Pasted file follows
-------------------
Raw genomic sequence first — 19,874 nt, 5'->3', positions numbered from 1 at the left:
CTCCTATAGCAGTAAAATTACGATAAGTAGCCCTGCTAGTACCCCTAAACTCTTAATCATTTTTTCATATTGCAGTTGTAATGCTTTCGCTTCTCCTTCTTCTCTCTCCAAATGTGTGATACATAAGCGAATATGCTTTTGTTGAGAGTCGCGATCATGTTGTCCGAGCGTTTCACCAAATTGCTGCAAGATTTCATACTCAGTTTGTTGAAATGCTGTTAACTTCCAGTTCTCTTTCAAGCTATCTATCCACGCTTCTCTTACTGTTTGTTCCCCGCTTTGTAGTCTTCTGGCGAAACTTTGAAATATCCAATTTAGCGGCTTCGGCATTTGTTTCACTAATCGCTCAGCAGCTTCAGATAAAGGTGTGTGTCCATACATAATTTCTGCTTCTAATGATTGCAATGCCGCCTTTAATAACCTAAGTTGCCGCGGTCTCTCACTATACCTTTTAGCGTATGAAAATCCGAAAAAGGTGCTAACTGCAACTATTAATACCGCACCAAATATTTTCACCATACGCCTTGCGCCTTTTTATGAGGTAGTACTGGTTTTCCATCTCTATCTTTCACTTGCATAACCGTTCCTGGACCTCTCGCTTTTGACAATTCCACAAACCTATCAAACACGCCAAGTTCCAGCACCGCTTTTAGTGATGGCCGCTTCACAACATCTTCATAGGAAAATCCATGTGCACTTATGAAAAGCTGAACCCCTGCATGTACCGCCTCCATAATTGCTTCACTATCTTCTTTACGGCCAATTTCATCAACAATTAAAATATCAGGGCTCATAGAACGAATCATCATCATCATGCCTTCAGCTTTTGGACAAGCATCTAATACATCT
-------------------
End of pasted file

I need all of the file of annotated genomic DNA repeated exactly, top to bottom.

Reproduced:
Raw genomic sequence first — 19,874 nt, 5'->3', positions numbered from 1 at the left:
CTCCTATAGCAGTAAAATTACGATAAGTAGCCCTGCTAGTACCCCTAAACTCTTAATCATTTTTTCATATTGCAGTTGTAATGCTTTCGCTTCTCCTTCTTCTCTCTCCAAATGTGTGATACATAAGCGAATATGCTTTTGTTGAGAGTCGCGATCATGTTGTCCGAGCGTTTCACCAAATTGCTGCAAGATTTCATACTCAGTTTGTTGAAATGCTGTTAACTTCCAGTTCTCTTTCAAGCTATCTATCCACGCTTCTCTTACTGTTTGTTCCCCGCTTTGTAGTCTTCTGGCGAAACTTTGAAATATCCAATTTAGCGGCTTCGGCATTTGTTTCACTAATCGCTCAGCAGCTTCAGATAAAGGTGTGTGTCCATACATAATTTCTGCTTCTAATGATTGCAATGCCGCCTTTAATAACCTAAGTTGCCGCGGTCTCTCACTATACCTTTTAGCGTATGAAAATCCGAAAAAGGTGCTAACTGCAACTATTAATACCGCACCAAATATTTTCACCATACGCCTTGCGCCTTTTTATGAGGTAGTACTGGTTTTCCATCTCTATCTTTCACTTGCATAACCGTTCCTGGACCTCTCGCTTTTGACAATTCCACAAACCTATCAAACACGCCAAGTTCCAGCACCGCTTTTAGTGATGGCCGCTTCACAACATCTTCATAGGAAAATCCATGTGCACTTATGAAAAGCTGAACCCCTGCATGTACCGCCTCCATAATTGCTTCACTATCTTCTTTACGGCCAATTTCATCAACAATTAAAATATCAGGGCTCATAGAACGAATCATCATCATCATGCCTTCAGCTTTTGGACAAGCATCTAATACATCT